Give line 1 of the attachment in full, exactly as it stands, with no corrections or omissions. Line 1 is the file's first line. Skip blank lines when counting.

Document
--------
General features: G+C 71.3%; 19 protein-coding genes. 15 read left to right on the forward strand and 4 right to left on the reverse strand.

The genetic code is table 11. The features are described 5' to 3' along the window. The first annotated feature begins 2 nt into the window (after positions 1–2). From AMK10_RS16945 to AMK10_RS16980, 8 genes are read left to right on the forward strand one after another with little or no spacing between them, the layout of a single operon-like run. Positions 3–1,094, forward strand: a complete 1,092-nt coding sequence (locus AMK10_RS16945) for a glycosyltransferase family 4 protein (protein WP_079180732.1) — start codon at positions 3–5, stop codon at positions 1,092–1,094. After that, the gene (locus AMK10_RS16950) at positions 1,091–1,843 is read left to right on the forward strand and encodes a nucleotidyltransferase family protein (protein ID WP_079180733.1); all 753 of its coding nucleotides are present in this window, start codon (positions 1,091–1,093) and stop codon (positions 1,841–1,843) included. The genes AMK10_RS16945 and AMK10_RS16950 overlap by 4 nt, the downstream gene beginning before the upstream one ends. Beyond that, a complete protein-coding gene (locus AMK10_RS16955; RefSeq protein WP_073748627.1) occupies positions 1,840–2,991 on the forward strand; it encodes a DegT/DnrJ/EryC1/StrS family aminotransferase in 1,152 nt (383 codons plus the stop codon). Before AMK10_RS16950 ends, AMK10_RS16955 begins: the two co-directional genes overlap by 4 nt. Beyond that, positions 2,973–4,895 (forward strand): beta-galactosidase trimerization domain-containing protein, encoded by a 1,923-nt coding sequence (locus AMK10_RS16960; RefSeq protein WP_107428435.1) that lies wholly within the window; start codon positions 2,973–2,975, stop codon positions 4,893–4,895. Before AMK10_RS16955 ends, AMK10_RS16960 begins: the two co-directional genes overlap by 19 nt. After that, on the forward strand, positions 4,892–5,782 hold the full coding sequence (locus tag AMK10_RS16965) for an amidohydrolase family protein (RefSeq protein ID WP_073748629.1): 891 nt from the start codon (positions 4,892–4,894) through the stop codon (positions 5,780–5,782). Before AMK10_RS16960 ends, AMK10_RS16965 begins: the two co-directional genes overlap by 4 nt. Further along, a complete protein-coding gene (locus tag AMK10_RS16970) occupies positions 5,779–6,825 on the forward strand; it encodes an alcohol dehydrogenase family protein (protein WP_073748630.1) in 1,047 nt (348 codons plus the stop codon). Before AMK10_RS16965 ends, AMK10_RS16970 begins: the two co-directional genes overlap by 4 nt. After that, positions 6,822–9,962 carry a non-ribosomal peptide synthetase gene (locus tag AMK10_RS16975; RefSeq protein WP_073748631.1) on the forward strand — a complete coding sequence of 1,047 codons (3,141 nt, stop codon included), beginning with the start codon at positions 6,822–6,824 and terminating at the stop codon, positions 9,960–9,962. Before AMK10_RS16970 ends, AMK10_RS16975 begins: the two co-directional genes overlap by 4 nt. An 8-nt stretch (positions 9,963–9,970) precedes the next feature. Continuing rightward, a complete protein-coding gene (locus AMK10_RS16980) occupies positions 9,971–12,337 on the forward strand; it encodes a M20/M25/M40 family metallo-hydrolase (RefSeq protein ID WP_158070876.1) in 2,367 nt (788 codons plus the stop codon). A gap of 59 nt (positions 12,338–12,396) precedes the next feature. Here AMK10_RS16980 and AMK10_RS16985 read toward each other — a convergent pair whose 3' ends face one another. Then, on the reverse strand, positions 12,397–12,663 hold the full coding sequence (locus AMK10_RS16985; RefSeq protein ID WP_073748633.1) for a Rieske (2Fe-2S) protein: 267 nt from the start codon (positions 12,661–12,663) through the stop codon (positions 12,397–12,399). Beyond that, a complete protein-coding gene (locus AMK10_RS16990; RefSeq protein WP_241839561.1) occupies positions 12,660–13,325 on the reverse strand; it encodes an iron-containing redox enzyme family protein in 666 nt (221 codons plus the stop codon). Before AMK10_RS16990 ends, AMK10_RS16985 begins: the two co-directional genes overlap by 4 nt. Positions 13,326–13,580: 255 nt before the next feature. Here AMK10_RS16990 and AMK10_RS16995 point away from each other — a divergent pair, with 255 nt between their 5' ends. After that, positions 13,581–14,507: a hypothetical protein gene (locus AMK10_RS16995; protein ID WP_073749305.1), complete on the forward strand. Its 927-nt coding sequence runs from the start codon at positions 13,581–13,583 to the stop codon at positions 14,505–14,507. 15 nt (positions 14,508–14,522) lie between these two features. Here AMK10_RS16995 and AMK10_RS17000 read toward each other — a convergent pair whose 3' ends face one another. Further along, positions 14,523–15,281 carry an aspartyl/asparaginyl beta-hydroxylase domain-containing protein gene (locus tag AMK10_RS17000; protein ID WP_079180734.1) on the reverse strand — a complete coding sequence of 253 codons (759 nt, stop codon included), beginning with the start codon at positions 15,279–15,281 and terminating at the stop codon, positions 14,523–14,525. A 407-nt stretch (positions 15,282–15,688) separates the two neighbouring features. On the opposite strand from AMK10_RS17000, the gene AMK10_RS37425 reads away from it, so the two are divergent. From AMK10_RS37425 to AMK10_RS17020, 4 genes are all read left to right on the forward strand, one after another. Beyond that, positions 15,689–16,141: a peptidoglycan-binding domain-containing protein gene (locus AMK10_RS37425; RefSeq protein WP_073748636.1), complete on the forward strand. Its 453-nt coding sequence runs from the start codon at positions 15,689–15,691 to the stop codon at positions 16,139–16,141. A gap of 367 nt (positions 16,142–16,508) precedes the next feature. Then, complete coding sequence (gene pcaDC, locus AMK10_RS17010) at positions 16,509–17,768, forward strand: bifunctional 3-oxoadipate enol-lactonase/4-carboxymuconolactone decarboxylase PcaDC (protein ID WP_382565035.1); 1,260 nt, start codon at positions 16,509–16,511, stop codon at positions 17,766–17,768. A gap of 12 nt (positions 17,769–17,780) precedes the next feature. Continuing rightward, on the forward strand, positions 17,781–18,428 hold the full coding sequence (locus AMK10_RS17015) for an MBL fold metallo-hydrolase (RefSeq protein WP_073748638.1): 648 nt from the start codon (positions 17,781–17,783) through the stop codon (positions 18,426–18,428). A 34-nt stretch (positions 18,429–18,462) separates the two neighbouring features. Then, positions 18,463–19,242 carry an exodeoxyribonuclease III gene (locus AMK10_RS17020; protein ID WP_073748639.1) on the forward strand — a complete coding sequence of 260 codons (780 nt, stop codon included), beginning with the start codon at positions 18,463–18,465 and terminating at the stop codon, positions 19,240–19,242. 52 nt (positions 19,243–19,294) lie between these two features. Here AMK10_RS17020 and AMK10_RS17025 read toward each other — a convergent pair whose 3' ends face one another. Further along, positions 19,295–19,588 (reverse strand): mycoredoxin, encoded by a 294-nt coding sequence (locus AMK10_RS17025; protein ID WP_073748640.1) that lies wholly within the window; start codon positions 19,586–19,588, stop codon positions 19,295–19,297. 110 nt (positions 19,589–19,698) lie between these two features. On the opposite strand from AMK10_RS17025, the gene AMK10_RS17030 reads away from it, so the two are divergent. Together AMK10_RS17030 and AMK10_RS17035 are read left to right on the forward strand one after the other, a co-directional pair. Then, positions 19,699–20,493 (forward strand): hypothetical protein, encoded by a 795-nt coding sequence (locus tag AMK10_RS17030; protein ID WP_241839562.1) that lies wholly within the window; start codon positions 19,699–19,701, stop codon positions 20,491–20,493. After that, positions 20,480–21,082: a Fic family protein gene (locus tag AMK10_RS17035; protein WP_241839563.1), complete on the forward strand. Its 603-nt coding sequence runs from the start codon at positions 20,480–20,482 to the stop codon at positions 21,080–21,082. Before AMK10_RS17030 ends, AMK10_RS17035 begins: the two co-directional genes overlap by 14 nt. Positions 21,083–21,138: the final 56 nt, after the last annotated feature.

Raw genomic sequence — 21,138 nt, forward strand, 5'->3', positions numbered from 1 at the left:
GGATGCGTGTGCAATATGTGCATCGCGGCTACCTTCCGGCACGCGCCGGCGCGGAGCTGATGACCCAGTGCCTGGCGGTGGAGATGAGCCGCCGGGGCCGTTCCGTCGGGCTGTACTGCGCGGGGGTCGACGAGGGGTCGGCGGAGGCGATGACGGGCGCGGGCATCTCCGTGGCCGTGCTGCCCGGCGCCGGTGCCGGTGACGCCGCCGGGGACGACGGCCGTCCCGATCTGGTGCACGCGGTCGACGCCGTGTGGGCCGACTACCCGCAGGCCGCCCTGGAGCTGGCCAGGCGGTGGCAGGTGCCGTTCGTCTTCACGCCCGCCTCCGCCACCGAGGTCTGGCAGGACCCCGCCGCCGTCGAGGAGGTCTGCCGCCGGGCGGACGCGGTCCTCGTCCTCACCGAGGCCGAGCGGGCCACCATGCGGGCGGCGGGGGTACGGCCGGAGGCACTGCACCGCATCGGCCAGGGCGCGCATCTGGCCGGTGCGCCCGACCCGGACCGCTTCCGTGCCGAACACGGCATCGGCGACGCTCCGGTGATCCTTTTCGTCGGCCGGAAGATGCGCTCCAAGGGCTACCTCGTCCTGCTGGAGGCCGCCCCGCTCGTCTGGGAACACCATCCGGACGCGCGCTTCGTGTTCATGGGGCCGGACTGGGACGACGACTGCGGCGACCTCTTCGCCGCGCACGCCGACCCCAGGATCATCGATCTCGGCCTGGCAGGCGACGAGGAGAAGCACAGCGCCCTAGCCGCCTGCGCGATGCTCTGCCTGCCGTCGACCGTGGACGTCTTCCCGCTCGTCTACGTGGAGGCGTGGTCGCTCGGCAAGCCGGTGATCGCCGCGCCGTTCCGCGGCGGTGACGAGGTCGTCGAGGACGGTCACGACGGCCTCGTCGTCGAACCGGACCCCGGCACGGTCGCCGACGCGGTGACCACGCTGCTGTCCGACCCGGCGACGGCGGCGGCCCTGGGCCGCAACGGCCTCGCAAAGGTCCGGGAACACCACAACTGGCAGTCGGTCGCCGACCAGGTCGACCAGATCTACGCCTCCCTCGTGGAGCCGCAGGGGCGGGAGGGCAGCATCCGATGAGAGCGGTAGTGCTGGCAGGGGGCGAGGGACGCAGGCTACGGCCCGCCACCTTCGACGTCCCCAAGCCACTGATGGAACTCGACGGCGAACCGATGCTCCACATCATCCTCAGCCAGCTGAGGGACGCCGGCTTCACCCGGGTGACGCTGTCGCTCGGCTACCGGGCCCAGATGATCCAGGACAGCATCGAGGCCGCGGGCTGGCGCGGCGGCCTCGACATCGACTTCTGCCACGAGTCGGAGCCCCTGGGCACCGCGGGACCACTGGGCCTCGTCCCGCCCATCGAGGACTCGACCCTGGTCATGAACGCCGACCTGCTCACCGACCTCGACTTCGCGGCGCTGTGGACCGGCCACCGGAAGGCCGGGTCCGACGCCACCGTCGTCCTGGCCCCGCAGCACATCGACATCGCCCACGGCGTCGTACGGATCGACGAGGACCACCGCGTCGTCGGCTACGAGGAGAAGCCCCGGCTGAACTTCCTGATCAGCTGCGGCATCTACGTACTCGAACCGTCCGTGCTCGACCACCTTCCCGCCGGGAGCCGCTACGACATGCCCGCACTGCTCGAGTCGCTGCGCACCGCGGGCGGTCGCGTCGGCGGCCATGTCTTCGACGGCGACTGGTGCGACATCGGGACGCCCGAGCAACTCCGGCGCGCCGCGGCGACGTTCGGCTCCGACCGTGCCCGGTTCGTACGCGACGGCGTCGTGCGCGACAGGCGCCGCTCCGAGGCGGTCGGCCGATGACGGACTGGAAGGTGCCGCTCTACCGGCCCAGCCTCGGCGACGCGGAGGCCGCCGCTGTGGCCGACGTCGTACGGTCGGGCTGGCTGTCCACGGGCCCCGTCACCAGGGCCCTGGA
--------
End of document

General features: G+C 71.3%; 19 protein-coding genes. 15 read left to right on the forward strand and 4 right to left on the reverse strand.